The second part of our anti-establishment protest songs still doesn’t include any folk music. Songs like “Blowin’ In the Wind” have an enduring legacy, but since rock and pop have dominated radio in one form (punk, grunge) or another (rap, hip-hop) for decades, we thought it was more fun and relevant to focus on songs that make you want to smash a brick through a window. In that spirit, here are the top 5:
On May 4, 1970, the Ohio National Guard killed four students during a protest of the Vietnam War at Kent State. Days later, Neil Young was moved by the famous photograph of of 14-year-old Mary Ann Vecchio bent over in anguish next to the dead body of her friend Jeffrey Miller. Young was enraged by “four dead in Ohio” and he called his bandmates (David Crosby, Stills, Graham Nash) to record the song just 24 hours later. The song is an anguished cry that is the counterpoint the their massive hit “Teach Your Children,” which was jetting up the pop charts at the time. Crosby, Stills, Nash and Young soon broke up, leaving “Ohio” as their final statement on the turbulent era.
- “Fight the Power”
Hip-hop can’t be left out of the history of protest songs. While many Americans were celebrating capitalist excess of the 1980’s, Public Enemy was reminding the world that there were millions of people being left behind. “Fight the Power” was a No. 1 hit on the Hot Rap Singles Chart and reached No. 20 on the Hot R&B Singles Chart. The song evokes many musical touchstones of the African American community, including Negro spirituals, James Brown, Afrika Bambaataa, gospel church music, and civil rights protest chants. Chuck D rapped about Elvis appropriating black music and criticized a conservative culture that worshipped John Wayne – a shocking thing to a 1989 audience. The song exhorted black people to be black and proud, a la the Godfather of Soul himself. The song’s stature has only grown with age.
- “Fortunate Son”
Creedence Clearwater Revival had a controversial hit with “Fortunate Son” and this meaning of the music continues to reverberate to this day. John Fogerty served in the Army Reserves, so he wrote lyrics about how rich and powerful families were able to ensure their kids were never sent to fight in foreign wars. This was a historical fact, but some people continue to believe it was some sort of attack on the American military. It wasn’t. It’s just a reminder that those on the front lines are not Fortunate Sons like Donald Trump (who escaped the War because of “bone spurs”) and George W. Bush (who spent the War in the Texas Air National Guard, where he partied for a few years before sobering up and entering the business world, where he also failed. And then failed up by becoming president, resulting in another foreign war– which is precisely the message of the song!)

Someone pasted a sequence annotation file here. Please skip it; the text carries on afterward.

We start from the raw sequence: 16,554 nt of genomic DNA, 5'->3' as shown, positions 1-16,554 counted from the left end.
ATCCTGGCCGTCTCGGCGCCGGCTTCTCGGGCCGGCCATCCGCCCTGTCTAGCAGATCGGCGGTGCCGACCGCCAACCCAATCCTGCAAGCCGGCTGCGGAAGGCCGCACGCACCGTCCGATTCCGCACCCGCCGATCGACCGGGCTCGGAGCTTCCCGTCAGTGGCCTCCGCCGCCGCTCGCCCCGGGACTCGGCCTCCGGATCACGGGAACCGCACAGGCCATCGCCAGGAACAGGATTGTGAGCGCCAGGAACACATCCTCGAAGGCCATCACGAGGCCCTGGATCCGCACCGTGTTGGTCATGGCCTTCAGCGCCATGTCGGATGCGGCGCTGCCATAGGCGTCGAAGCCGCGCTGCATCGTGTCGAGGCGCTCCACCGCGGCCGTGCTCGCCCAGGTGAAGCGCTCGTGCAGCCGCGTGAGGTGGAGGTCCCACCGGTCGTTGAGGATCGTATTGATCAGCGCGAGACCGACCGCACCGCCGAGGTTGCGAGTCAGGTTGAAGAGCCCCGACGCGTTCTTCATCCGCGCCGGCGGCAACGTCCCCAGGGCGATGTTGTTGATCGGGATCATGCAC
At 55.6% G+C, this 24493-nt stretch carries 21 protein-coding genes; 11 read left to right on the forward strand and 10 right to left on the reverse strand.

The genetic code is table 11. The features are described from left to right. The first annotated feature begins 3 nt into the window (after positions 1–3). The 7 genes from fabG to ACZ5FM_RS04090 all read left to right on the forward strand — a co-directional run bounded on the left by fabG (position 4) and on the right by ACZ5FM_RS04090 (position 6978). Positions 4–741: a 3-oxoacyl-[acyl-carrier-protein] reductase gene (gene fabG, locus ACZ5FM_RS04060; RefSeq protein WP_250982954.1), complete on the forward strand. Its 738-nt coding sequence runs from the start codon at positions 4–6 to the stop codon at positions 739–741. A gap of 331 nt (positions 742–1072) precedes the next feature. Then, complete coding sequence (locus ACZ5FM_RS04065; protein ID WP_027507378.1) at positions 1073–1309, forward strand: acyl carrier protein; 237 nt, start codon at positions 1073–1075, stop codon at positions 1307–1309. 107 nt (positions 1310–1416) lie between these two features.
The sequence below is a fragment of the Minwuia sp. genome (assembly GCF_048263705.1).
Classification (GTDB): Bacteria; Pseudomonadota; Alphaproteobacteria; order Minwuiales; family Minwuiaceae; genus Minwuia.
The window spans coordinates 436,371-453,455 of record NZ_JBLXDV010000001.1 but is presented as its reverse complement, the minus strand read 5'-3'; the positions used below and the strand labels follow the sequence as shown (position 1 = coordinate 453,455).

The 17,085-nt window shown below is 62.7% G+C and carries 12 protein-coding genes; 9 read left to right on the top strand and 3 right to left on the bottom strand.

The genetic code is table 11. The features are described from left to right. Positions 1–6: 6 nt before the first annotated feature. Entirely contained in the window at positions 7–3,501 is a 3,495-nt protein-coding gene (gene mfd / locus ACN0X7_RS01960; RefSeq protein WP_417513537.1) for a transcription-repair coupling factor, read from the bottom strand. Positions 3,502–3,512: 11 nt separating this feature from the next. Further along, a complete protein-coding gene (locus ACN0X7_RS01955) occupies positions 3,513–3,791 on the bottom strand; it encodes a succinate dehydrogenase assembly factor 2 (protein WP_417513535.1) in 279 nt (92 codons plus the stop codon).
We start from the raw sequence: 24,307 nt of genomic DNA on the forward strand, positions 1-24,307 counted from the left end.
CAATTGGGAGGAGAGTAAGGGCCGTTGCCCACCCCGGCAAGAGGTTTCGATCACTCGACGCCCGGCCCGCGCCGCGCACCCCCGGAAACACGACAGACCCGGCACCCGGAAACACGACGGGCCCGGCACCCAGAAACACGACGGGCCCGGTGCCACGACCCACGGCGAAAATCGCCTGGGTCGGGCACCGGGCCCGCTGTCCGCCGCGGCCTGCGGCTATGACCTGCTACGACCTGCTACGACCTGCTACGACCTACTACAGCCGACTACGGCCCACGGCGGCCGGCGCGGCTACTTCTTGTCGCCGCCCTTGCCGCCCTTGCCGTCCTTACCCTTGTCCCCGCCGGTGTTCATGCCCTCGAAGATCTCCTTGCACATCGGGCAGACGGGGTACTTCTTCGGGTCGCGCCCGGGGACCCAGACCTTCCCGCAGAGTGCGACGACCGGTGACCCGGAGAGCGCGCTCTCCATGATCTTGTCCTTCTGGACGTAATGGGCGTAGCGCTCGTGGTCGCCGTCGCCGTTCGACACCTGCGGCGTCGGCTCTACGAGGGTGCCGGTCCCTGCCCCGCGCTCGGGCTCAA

- “God Save the Queen”
Punk was an enormous protest against basically everything. Musically it was both a back-to-basics rallying cry and a middle finger to excessive prog-rock anthems that meandered along for 9 minutes. Politically, punk never took just once stance. However, whatever the establishment is doing, you can count on punk to oppose it. Enter the Sex Pistols. The Pistols time the release of “God Save the Queen” to coincide with the United Kingdom’s Silver Jubilee, celebrating Queen Elizabeth II’s 25 years on the throne. The song attacks the concept of the Monarchy and quickly earned itself a total ban by the BBC. Despite throngs of people calling for their heads, the Sex Pistols persevere. The song channeled the anger of many working British people, who were being crushed by conservative policies in the 1970’s. The song manages to be both high camp and credulous rage. All of this wound up propelling the song to No. 2 in the U.K., despite the ban and opprobrium.
- “Killing in the Name Of”
Rage Against the Machine’s “Killing in the Name Of” protests many of the same things that Gambino seems to do – except it does all of it better, at least musically. The song’s rage-fueled refrain (“f**k you I won’t do what you tell me”) was originally written as a response to the beating of Rodney King by the LAPD. The song was released in 1993 and made it only to number 25 in the United Kingdom. The video was censored in the U.S. because of its explicit imagery – which included real police brutality – and its profanity. Seventeen years after its debut, the song made it to No. 1 in the strangest way. The X Factor had a history of landing the Christmas No. 1 in the U.K. A local disk jockey was fed up with the insipid songs, so he started a campaign to make “Killing In the Name Of” the Christmas No. 1. And he succeeded in 2009. The (depressing) fact that it is now more relevant, urgent and true than when it released makes it tops on our chart.